Monday Night Mayhem: The Inside Story of ABC's Monday Night Football

Marc Gunter, Author, Marc Gunther, Author, Bill Carter, With Beech Tree Paperback Book $18.95 (0p) ISBN 978-0-688-07553-8
In the early 1970s, Monday Night Football revolutionized television sports coverage. The brainchild of ABC producer Roone Arledge, it was the first major sports production in prime time and, attracting a wide viewership, was soon widely copied, even by baseball's World Series, which started to schedule night games. In addition, in an attempt to lure a female audience, Monday Night Football presented the game as spectacle, with shots of the crowd, cheerleaders and coaches as well as closeups of the players, and many technical innovations. But in the broadcast booth, all was not beer and skittles. The original sportscasters were the brash and abrasive Howard Cosell, Don Meredith and Keith Jacksonwho was replaced by Frank Gifford. The chemistry was bad, however, according to the authors, because Cosell resented the ex-jocks. Eventually, after the Cap Cities takeover, the show ended up with Gifford, Al Michaels and Dan Dierdorf, its emphasis on show biz gone. By concentrating on the interplay of personalities, Detroit Free Press TV-columnist Gunther and Baltimore Sun TV-critic Carter write a tale that will appeal to many more readers than just football fans. Photos not seen by PW. Literary Guild alternate. (October)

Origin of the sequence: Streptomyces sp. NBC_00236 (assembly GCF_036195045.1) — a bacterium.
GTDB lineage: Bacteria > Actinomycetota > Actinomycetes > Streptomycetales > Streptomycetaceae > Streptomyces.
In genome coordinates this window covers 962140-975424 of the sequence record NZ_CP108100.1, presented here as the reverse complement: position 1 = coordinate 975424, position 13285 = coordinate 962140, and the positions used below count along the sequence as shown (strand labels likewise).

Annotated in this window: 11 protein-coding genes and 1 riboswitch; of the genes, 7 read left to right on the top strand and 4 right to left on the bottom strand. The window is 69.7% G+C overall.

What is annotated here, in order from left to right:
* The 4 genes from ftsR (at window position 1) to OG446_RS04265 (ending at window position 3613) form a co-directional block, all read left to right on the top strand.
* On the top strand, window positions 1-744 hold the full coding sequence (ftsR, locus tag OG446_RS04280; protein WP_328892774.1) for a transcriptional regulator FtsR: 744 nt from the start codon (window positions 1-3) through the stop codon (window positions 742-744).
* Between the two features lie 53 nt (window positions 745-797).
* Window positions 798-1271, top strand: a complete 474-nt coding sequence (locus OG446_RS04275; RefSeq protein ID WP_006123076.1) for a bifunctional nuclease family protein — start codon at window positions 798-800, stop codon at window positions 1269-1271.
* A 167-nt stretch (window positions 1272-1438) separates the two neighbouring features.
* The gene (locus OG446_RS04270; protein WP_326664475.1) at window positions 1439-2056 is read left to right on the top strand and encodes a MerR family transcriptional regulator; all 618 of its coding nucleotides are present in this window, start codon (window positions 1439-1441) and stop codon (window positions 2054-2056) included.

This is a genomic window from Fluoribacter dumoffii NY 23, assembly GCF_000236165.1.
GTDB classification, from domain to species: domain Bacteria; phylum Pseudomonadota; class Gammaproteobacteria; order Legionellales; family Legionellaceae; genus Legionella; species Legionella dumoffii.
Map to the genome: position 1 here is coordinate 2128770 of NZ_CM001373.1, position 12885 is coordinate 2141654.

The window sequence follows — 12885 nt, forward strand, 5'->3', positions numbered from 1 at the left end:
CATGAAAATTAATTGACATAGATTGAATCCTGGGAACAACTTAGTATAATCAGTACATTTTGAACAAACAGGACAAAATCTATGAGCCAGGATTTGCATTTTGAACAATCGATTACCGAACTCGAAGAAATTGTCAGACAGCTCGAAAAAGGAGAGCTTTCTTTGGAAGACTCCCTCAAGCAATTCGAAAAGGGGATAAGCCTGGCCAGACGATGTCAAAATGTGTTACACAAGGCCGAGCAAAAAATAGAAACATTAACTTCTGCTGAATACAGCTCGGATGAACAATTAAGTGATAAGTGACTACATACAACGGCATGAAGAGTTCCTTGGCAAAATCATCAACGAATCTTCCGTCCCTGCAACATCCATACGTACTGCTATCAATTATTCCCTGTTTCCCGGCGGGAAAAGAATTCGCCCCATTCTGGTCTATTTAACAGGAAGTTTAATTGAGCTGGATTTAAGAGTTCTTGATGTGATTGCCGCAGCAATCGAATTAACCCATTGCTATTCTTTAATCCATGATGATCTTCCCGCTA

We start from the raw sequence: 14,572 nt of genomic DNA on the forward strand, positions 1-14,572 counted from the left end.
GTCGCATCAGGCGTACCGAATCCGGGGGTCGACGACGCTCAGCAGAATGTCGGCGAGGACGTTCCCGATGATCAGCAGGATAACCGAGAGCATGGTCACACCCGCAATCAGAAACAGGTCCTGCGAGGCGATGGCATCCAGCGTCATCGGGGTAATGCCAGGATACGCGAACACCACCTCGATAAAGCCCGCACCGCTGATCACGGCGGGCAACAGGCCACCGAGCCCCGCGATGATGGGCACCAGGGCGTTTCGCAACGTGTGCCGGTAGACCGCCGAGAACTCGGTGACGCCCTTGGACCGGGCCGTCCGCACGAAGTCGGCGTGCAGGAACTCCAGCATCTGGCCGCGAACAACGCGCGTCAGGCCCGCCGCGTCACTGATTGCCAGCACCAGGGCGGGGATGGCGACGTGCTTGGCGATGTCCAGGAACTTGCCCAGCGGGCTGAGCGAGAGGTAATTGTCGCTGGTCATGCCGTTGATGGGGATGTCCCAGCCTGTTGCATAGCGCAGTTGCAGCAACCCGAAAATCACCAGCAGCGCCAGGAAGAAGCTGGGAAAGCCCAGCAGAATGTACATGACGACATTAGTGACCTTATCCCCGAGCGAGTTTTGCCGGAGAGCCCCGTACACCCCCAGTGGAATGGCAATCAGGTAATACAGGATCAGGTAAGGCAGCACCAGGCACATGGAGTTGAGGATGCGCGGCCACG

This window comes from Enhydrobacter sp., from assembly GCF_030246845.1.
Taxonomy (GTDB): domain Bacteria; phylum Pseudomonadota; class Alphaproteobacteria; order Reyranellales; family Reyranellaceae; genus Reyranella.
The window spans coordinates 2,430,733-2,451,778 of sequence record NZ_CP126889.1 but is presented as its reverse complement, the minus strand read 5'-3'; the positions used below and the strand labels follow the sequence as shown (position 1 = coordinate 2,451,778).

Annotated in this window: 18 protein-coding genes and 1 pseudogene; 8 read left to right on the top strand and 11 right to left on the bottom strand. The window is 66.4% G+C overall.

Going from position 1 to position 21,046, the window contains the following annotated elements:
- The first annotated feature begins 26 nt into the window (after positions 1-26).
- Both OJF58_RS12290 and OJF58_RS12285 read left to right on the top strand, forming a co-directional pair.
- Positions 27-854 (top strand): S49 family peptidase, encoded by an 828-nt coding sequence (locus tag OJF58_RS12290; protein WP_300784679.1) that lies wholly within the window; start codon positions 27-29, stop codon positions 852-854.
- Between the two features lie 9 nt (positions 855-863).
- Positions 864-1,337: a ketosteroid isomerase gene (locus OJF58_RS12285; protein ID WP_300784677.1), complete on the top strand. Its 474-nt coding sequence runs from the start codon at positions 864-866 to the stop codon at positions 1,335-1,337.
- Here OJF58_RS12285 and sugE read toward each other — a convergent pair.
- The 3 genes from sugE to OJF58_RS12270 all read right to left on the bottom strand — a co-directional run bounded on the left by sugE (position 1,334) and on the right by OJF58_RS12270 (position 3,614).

Reviewed on: 10/01/1988
Release date: 10/01/1988
Genre: Nonfiction
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